This means if you want to perform a data-layout transformation, there
are two ways. Either you define a relation (isl_map) that maps old array
locations to new array locations and apply it to the existing access
functions, or you derive from scratch
a new isl map that relates statement instances in the original iteration
space to memory locations in the new array.

What you probably have more easily available is the mapping between
statement instances scheduled in the already tiled loop nest and the
memory locations they access. Such a mapping needs to be translated into
one of the earlier representations.

I'll try to implement it soon.

>> 2. What should we do to change an array referenced by a memory access?
>>
>> If I'm not mistaken, we can set the value of MemoryAccess::BasePtr to do
>> it.
>
> To just make it work, it should be sufficient to set an access function
> that has an isl_id that points to a different ScopArrayInfo object.
>
> See: IslExprBuilder::createAccessAddress
>
> BaseExpr = isl_ast_expr_get_op_arg(Expr, 0);
> BaseId = isl_ast_expr_get_id(BaseExpr);
> isl_ast_expr_free(BaseExpr);
>
> const ScopArrayInfo *SAI = ScopArrayInfo::getFromId(BaseId);
> Base = SAI->getBasePtr();
>
> Now, just resetting the access function leaves the MemoryAccess in a
> rather inconsistent state. It would be good if we could think about what
> is needed to provide a consistent interface for such kind of
> functionality.

What do you mean by an inconsistent state? Is it a wrong value of, for
example, the following fields: MemoryAccess::BaseName,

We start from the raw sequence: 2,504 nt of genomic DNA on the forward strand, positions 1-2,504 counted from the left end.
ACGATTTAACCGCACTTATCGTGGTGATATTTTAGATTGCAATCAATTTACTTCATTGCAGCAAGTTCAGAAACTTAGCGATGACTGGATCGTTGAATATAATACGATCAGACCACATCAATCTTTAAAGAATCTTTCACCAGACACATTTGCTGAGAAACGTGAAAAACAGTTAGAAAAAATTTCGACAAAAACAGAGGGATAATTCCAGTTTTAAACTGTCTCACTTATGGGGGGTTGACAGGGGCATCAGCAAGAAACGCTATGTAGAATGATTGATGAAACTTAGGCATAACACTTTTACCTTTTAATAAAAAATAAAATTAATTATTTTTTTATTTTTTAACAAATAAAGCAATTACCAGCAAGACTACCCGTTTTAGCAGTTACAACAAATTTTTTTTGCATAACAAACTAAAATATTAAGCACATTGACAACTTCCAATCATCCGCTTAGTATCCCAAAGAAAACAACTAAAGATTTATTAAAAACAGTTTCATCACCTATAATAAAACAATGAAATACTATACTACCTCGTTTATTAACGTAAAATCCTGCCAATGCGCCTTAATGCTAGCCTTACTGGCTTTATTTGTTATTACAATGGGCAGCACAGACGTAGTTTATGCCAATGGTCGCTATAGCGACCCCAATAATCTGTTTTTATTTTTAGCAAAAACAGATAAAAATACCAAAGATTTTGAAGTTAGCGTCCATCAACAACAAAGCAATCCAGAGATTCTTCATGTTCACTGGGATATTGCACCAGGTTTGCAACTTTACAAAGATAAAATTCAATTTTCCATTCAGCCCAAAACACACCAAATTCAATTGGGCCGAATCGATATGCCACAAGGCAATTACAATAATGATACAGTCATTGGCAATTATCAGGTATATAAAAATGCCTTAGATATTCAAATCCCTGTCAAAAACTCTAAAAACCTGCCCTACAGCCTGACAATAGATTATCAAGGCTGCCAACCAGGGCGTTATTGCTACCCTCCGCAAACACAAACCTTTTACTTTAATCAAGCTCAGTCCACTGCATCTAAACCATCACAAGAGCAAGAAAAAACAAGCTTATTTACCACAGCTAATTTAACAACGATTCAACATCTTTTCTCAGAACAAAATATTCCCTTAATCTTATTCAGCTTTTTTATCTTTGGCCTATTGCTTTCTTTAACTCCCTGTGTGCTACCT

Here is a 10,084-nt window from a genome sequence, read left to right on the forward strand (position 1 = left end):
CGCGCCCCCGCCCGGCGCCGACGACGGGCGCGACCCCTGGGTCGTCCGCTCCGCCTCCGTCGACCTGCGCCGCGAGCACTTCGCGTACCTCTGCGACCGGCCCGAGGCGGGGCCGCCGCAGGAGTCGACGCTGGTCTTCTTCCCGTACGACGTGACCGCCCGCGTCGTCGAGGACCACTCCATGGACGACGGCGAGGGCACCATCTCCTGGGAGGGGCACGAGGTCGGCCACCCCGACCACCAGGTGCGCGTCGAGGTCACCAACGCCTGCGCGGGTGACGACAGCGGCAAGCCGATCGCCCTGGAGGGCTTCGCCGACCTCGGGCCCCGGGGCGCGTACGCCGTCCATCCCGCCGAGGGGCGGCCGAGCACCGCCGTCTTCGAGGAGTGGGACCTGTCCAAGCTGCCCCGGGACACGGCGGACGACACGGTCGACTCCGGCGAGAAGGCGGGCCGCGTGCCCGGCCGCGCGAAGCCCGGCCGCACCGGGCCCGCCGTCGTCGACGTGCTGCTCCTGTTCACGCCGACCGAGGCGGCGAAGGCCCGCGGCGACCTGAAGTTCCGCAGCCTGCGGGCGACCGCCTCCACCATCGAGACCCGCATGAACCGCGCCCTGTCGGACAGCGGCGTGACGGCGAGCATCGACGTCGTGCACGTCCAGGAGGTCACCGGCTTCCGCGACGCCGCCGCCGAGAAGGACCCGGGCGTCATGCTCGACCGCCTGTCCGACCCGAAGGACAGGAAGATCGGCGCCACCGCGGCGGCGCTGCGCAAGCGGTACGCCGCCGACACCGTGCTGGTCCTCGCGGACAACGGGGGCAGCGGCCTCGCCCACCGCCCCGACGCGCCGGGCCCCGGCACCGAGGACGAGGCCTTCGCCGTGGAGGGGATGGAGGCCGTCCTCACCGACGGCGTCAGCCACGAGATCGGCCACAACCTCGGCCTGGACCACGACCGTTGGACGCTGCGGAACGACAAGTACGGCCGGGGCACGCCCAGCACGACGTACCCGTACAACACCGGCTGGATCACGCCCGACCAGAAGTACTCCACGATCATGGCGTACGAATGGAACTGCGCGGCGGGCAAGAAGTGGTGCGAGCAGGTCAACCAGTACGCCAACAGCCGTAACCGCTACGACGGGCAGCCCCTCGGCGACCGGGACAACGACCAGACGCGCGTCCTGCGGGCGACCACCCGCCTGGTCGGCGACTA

MemoryAccess::Sizes, MemoryAccess::ElementType?

Right. getScopArrayInfo() might still return the original
getScopArrayInfo, whereas the access relation already refers to a
different array. For a first prototype, it is probably not necessary to
fix all this, but before upstreaming some of this, we
probably want to go over the interface and see if we improve the
situation.

I think it would be good.

>> 3. Could we copy data to a new array in IslNodeBuilder::createMark?
>>
>> We can probably create mark nodes, which contain references to memory
>> accesses that should be modified. Subsequently, using information
>> about original and new access relations, IslNodeBuilder::createMark
>> would generate functions that perform such copying.
>
> Why mark nodes?

If I'm not mistaken, position of a mark node in a schedule tree
determines a place in an isl ast, where it should be generated. I
think that it's convenient, if we want to specify where to perform
copying.

I understand that you want to mark a location in the schedule tree. One
option are mark nodes, the other option are extension nodes (see isl
documentation).

Please read through the documentation of extension nodes. I believe they
are better suited for what you are looking for, as they behave like any
other user statement.

> An option I have been thinking of was to create new -
> virtual ScopStmts that have specific semantics. E.g. ones that copy the
> content from one array location to another. We could test these using
> jscop and then use them in your schedule transformation to implement the
> packing.

Yes, maybe it's a better option. What are 'new virtual ScopStmts'? Is
it a new class, which we should add?

Currently we have normal ScopStmts and RegionStmts. We may now als
introduce CopyStmts, which implement the
mem-to-mem copying.

How to model this best is something we (you :wink: ) need to think about.
One option might indeed be to use classes to model these different kind
of statements.

OK. I'll try to find the best option.